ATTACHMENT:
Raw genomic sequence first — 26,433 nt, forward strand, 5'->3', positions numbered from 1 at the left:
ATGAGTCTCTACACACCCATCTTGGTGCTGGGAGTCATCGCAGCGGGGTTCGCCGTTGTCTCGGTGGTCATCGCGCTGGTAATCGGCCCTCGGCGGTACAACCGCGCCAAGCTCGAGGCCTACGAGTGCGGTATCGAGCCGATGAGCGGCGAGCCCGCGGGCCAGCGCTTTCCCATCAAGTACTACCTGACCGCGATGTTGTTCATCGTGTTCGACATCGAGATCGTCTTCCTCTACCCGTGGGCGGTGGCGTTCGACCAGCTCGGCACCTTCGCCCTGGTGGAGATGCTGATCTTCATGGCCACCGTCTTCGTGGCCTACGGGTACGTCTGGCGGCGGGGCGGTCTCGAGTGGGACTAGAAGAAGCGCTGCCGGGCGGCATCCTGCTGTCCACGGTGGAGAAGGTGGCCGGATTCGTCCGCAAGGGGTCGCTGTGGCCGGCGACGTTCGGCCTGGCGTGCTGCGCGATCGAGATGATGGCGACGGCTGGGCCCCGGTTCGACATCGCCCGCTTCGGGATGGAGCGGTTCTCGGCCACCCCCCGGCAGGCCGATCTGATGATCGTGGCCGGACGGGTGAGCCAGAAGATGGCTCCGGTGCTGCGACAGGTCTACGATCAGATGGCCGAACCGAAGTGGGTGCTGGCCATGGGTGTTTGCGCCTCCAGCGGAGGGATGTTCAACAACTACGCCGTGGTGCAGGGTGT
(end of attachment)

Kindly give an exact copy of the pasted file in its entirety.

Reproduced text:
Raw genomic sequence first — 26,433 nt, forward strand, 5'->3', positions numbered from 1 at the left:
ATGAGTCTCTACACACCCATCTTGGTGCTGGGAGTCATCGCAGCGGGGTTCGCCGTTGTCTCGGTGGTCATCGCGCTGGTAATCGGCCCTCGGCGGTACAACCGCGCCAAGCTCGAGGCCTACGAGTGCGGTATCGAGCCGATGAGCGGCGAGCCCGCGGGCCAGCGCTTTCCCATCAAGTACTACCTGACCGCGATGTTGTTCATCGTGTTCGACATCGAGATCGTCTTCCTCTACCCGTGGGCGGTGGCGTTCGACCAGCTCGGCACCTTCGCCCTGGTGGAGATGCTGATCTTCATGGCCACCGTCTTCGTGGCCTACGGGTACGTCTGGCGGCGGGGCGGTCTCGAGTGGGACTAGAAGAAGCGCTGCCGGGCGGCATCCTGCTGTCCACGGTGGAGAAGGTGGCCGGATTCGTCCGCAAGGGGTCGCTGTGGCCGGCGACGTTCGGCCTGGCGTGCTGCGCGATCGAGATGATGGCGACGGCTGGGCCCCGGTTCGACATCGCCCGCTTCGGGATGGAGCGGTTCTCGGCCACCCCCCGGCAGGCCGATCTGATGATCGTGGCCGGACGGGTGAGCCAGAAGATGGCTCCGGTGCTGCGACAGGTCTACGATCAGATGGCCGAACCGAAGTGGGTGCTGGCCATGGGTGTTTGCGCCTCCAGCGGAGGGATGTTCAACAACTACGCCGTGGTGCAGGGTGT